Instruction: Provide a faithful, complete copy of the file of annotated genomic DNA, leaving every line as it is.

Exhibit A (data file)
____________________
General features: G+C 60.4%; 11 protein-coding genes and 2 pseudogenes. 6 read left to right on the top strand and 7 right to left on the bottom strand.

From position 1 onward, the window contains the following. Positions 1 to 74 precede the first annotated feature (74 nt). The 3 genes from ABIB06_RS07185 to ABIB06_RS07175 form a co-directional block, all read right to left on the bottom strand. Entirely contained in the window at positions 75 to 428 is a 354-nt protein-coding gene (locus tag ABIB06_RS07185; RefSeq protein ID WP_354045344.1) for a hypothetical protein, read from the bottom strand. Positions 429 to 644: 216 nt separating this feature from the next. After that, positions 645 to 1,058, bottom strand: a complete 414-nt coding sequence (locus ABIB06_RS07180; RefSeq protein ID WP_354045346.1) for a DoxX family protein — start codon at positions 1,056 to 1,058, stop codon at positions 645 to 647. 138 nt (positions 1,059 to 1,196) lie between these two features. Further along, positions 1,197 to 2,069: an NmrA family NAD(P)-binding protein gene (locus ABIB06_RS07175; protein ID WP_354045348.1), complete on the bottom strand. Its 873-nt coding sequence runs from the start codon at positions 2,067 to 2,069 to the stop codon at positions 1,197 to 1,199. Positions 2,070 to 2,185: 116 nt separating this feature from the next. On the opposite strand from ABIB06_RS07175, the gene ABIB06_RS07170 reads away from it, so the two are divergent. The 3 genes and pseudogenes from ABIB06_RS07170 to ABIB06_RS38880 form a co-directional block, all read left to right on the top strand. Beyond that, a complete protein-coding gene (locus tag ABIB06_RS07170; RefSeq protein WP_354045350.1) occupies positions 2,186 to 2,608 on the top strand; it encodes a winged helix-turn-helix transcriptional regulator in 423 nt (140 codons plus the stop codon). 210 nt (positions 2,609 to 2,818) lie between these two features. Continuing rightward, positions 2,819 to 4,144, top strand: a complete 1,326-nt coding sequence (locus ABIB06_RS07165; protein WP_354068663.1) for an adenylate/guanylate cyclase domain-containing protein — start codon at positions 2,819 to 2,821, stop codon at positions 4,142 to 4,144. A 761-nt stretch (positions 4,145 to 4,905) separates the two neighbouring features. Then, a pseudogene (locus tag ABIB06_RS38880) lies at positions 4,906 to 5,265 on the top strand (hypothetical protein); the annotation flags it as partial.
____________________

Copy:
General features: G+C 60.4%; 11 protein-coding genes and 2 pseudogenes. 6 read left to right on the top strand and 7 right to left on the bottom strand.

From position 1 onward, the window contains the following. Positions 1 to 74 precede the first annotated feature (74 nt). The 3 genes from ABIB06_RS07185 to ABIB06_RS07175 form a co-directional block, all read right to left on the bottom strand. Entirely contained in the window at positions 75 to 428 is a 354-nt protein-coding gene (locus tag ABIB06_RS07185; RefSeq protein ID WP_354045344.1) for a hypothetical protein, read from the bottom strand. Positions 429 to 644: 216 nt separating this feature from the next. After that, positions 645 to 1,058, bottom strand: a complete 414-nt coding sequence (locus ABIB06_RS07180; RefSeq protein ID WP_354045346.1) for a DoxX family protein — start codon at positions 1,056 to 1,058, stop codon at positions 645 to 647. 138 nt (positions 1,059 to 1,196) lie between these two features. Further along, positions 1,197 to 2,069: an NmrA family NAD(P)-binding protein gene (locus ABIB06_RS07175; protein ID WP_354045348.1), complete on the bottom strand. Its 873-nt coding sequence runs from the start codon at positions 2,067 to 2,069 to the stop codon at positions 1,197 to 1,199. Positions 2,070 to 2,185: 116 nt separating this feature from the next. On the opposite strand from ABIB06_RS07175, the gene ABIB06_RS07170 reads away from it, so the two are divergent. The 3 genes and pseudogenes from ABIB06_RS07170 to ABIB06_RS38880 form a co-directional block, all read left to right on the top strand. Beyond that, a complete protein-coding gene (locus tag ABIB06_RS07170; RefSeq protein WP_354045350.1) occupies positions 2,186 to 2,608 on the top strand; it encodes a winged helix-turn-helix transcriptional regulator in 423 nt (140 codons plus the stop codon). 210 nt (positions 2,609 to 2,818) lie between these two features. Continuing rightward, positions 2,819 to 4,144, top strand: a complete 1,326-nt coding sequence (locus ABIB06_RS07165; protein WP_354068663.1) for an adenylate/guanylate cyclase domain-containing protein — start codon at positions 2,819 to 2,821, stop codon at positions 4,142 to 4,144. A 761-nt stretch (positions 4,145 to 4,905) separates the two neighbouring features. Then, a pseudogene (locus tag ABIB06_RS38880) lies at positions 4,906 to 5,265 on the top strand (hypothetical protein); the annotation flags it as partial.